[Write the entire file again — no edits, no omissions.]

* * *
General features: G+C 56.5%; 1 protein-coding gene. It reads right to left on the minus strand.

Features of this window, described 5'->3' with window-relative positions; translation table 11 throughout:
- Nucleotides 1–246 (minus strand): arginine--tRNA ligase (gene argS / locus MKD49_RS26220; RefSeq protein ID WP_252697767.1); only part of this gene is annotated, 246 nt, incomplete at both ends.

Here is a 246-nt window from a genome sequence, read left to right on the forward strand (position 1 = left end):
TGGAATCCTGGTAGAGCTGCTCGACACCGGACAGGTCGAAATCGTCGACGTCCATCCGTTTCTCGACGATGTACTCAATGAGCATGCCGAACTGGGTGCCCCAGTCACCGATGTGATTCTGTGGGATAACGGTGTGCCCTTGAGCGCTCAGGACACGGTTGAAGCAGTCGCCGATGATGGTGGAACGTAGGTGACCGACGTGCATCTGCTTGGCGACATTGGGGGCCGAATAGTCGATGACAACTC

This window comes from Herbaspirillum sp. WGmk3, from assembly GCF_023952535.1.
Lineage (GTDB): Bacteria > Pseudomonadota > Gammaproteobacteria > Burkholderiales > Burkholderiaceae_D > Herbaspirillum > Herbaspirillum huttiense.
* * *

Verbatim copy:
General features: G+C 56.5%; 1 protein-coding gene. It reads right to left on the minus strand.

Features of this window, described 5'->3' with window-relative positions; translation table 11 throughout:
- Nucleotides 1–246 (minus strand): arginine--tRNA ligase (gene argS / locus MKD49_RS26220; RefSeq protein ID WP_252697767.1); only part of this gene is annotated, 246 nt, incomplete at both ends.

Here is a 246-nt window from a genome sequence, read left to right on the forward strand (position 1 = left end):
TGGAATCCTGGTAGAGCTGCTCGACACCGGACAGGTCGAAATCGTCGACGTCCATCCGTTTCTCGACGATGTACTCAATGAGCATGCCGAACTGGGTGCCCCAGTCACCGATGTGATTCTGTGGGATAACGGTGTGCCCTTGAGCGCTCAGGACACGGTTGAAGCAGTCGCCGATGATGGTGGAACGTAGGTGACCGACGTGCATCTGCTTGGCGACATTGGGGGCCGAATAGTCGATGACAACTC

This window comes from Herbaspirillum sp. WGmk3, from assembly GCF_023952535.1.
Lineage (GTDB): Bacteria > Pseudomonadota > Gammaproteobacteria > Burkholderiales > Burkholderiaceae_D > Herbaspirillum > Herbaspirillum huttiense.